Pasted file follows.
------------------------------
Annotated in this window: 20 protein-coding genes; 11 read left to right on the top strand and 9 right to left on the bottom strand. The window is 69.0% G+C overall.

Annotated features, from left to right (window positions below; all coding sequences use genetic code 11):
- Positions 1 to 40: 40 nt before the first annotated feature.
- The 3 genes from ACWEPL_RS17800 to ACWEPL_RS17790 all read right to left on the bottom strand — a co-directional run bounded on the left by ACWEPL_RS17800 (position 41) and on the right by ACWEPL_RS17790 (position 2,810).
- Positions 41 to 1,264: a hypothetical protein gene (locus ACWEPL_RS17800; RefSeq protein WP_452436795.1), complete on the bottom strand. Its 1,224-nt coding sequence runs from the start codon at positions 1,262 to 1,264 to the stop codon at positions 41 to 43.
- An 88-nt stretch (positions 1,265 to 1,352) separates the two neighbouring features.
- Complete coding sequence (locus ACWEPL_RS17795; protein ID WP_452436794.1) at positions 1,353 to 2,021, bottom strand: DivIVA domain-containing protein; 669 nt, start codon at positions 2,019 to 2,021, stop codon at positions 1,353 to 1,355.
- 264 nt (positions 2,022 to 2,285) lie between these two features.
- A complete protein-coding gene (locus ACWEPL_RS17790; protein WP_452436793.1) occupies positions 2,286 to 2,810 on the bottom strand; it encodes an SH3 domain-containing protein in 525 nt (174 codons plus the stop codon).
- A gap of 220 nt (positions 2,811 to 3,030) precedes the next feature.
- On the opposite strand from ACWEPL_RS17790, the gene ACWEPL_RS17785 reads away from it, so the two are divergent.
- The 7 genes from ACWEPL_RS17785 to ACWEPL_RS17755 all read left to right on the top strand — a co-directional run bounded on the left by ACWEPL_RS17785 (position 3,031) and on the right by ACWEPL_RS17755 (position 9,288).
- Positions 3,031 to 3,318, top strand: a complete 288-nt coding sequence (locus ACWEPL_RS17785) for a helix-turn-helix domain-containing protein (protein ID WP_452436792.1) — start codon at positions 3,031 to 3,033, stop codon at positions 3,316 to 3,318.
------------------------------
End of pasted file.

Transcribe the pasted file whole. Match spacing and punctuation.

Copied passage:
Annotated in this window: 20 protein-coding genes; 11 read left to right on the top strand and 9 right to left on the bottom strand. The window is 69.0% G+C overall.

Annotated features, from left to right (window positions below; all coding sequences use genetic code 11):
- Positions 1 to 40: 40 nt before the first annotated feature.
- The 3 genes from ACWEPL_RS17800 to ACWEPL_RS17790 all read right to left on the bottom strand — a co-directional run bounded on the left by ACWEPL_RS17800 (position 41) and on the right by ACWEPL_RS17790 (position 2,810).
- Positions 41 to 1,264: a hypothetical protein gene (locus ACWEPL_RS17800; RefSeq protein WP_452436795.1), complete on the bottom strand. Its 1,224-nt coding sequence runs from the start codon at positions 1,262 to 1,264 to the stop codon at positions 41 to 43.
- An 88-nt stretch (positions 1,265 to 1,352) separates the two neighbouring features.
- Complete coding sequence (locus ACWEPL_RS17795; protein ID WP_452436794.1) at positions 1,353 to 2,021, bottom strand: DivIVA domain-containing protein; 669 nt, start codon at positions 2,019 to 2,021, stop codon at positions 1,353 to 1,355.
- 264 nt (positions 2,022 to 2,285) lie between these two features.
- A complete protein-coding gene (locus ACWEPL_RS17790; protein WP_452436793.1) occupies positions 2,286 to 2,810 on the bottom strand; it encodes an SH3 domain-containing protein in 525 nt (174 codons plus the stop codon).
- A gap of 220 nt (positions 2,811 to 3,030) precedes the next feature.
- On the opposite strand from ACWEPL_RS17790, the gene ACWEPL_RS17785 reads away from it, so the two are divergent.
- The 7 genes from ACWEPL_RS17785 to ACWEPL_RS17755 all read left to right on the top strand — a co-directional run bounded on the left by ACWEPL_RS17785 (position 3,031) and on the right by ACWEPL_RS17755 (position 9,288).
- Positions 3,031 to 3,318, top strand: a complete 288-nt coding sequence (locus ACWEPL_RS17785) for a helix-turn-helix domain-containing protein (protein ID WP_452436792.1) — start codon at positions 3,031 to 3,033, stop codon at positions 3,316 to 3,318.